The Book of Jade
Let’s take a step back for a moment, back to a pre-Gild world. Remember how we used to work? The cloying template emails, the blind cold calls, and those half-assed script-reading sessions we once referred to as “phone screens?” We were blind to the consequences, no? We lacked a gauge, a filter, even a sense of how we were perceived.
Well, meet Jade. He’ll tell you straight out how engineers feel about us recruiting types.
The Ghost Developer
Jade is a head-down Ruby developer, a strong coder – the sort of talent we chase all day. A few months ago, he was ready to test the market, begin what he expected would be a passive examination of his next best job. Though skeptical of LinkedIn, he created a profile anyway. Well you know what happens next: in no time at all, he’s receiving multiple InMails a day.
“It was all spam,” he said. “Canned message after canned message. Besides, I’d rather get hired by a CTO than an HR firm.”
He grew annoyed, so much so that he closed his account. To make matters more daunting, he was – and still is – on general principle against all social media: no LinkedIn, Twitter, Facebook, or Google+. To the recruiting world, he didn’t exist.
Given his lack of public persona, odds are good he wasn’t in any recruiter’s database or applicant tracking system, either.
He was, for all intents and purposes, a ghost.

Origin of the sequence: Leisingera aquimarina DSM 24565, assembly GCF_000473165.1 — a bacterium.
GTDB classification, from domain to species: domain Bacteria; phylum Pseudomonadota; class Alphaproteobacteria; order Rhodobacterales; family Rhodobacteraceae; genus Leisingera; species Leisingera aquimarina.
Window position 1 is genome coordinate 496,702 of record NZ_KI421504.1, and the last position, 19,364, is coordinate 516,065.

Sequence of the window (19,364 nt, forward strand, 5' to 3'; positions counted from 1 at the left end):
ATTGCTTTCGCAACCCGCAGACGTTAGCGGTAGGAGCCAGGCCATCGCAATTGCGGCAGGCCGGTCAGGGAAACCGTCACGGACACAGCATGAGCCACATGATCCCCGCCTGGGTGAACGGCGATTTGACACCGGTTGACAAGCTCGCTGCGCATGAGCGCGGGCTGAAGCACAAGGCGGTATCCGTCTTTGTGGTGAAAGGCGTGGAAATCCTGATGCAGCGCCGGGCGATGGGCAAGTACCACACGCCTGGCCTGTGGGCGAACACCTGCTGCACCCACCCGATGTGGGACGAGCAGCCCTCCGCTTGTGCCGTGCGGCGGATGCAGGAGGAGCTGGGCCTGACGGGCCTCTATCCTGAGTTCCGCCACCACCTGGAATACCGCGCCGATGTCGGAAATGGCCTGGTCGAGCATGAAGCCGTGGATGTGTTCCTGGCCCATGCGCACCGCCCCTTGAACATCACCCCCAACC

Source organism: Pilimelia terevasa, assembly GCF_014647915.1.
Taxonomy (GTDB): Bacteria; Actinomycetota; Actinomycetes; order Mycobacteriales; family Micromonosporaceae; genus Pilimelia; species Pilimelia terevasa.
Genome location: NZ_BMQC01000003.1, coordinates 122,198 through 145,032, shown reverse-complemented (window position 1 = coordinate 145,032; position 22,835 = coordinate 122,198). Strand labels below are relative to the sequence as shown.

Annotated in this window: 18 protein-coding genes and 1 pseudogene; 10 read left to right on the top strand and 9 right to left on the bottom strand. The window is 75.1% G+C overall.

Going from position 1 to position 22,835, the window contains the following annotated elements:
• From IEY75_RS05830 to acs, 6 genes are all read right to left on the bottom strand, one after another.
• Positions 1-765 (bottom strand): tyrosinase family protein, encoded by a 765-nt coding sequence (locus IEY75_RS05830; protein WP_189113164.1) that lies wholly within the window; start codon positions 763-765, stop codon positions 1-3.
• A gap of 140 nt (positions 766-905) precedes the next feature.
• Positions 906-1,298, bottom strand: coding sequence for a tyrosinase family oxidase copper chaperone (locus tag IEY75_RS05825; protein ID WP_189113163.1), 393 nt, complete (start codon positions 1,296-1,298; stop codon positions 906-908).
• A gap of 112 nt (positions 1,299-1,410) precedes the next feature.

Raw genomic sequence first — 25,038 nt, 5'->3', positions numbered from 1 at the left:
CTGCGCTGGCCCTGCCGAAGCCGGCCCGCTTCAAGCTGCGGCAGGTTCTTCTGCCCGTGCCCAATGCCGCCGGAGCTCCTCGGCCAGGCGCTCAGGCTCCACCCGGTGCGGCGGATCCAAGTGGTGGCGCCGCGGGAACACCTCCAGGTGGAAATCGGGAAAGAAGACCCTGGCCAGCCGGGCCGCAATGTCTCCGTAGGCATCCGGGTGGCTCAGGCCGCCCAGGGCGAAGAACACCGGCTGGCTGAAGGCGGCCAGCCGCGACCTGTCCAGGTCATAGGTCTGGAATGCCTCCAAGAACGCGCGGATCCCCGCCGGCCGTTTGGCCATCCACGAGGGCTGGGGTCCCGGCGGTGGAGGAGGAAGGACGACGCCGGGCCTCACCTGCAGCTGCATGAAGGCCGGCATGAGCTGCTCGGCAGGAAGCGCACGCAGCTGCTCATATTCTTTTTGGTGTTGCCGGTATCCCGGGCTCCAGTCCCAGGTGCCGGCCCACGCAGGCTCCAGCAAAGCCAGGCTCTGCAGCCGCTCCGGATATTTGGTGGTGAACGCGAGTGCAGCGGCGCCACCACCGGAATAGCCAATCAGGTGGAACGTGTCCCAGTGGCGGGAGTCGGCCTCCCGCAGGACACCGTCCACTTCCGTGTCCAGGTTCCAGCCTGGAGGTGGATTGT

The Exception to the Rule
Not long ago, Gild was in desperate need of an elite Ruby developer. They searched in all the typical haunts, but to no avail. The need was niche and required just the right developer, someone who’d worked on problems similar to the one Gild was trying to solve.
Traditional recruiting searches turned up nada. Zilch.
But we had one tool that other recruiters didn’t: our own platform, Gild Source.
Our recruiter – using our technology – searched for a top Ruby developer, filtered to the top 10%, and surfaced two candidates, both of whom were at Google. Jade’s name didn’t surface, but his Github account and account name pulled and the coding wasn’t just good. It was exceptional. We never would have found Jade otherwise.
“Gild reached out,” he said. “I could tell it was from a recruiter, but it was clearly catered to me, as if someone had actually taken to the time to look at my work.”
He listened. He interviewed. He accepted the job.
Show Don’t Tell
Jade programmed projects on Github for the sole purpose of finding a job. “It’s better to show than tell,” he said. Brilliant, isn’t it? Through Github, Jade was offering up knowledge we typically wouldn’t have until deep into the interview process: an open look at his coding skills.
“A few companies made me do a coding challenge. Nobody cares about solving a stupid problem like that,” he said. “Open Source empowers programmers to work on something we’re actually passionate about. Determine our talent that way.”
A unique story, sure, as few engineers are as unplugged from social media as Jade. But what if this is a trend? We do know we’ve reached an annoyance threshold; it’s evident in the responses we receive. What if the top engineers follow suit and close their LinkedIn accounts? How will we access them then? They don’t need us the way they did ten, fifteen years ago. If they’re good enough, they can find us.
Unless we change tactics and enter the conversation equipped with more knowledge, more insight into an engineer’s skills prior to the interview rather than in the final stages.
Let’s listen to Jade’s advice. Rather than asking an engineer to rate coding skills, let them show us instead. And we had our own piece of humble pie served up when we couldn’t find Jade through “traditional” recruiting channels… but there he was, unearthed by Gild Source.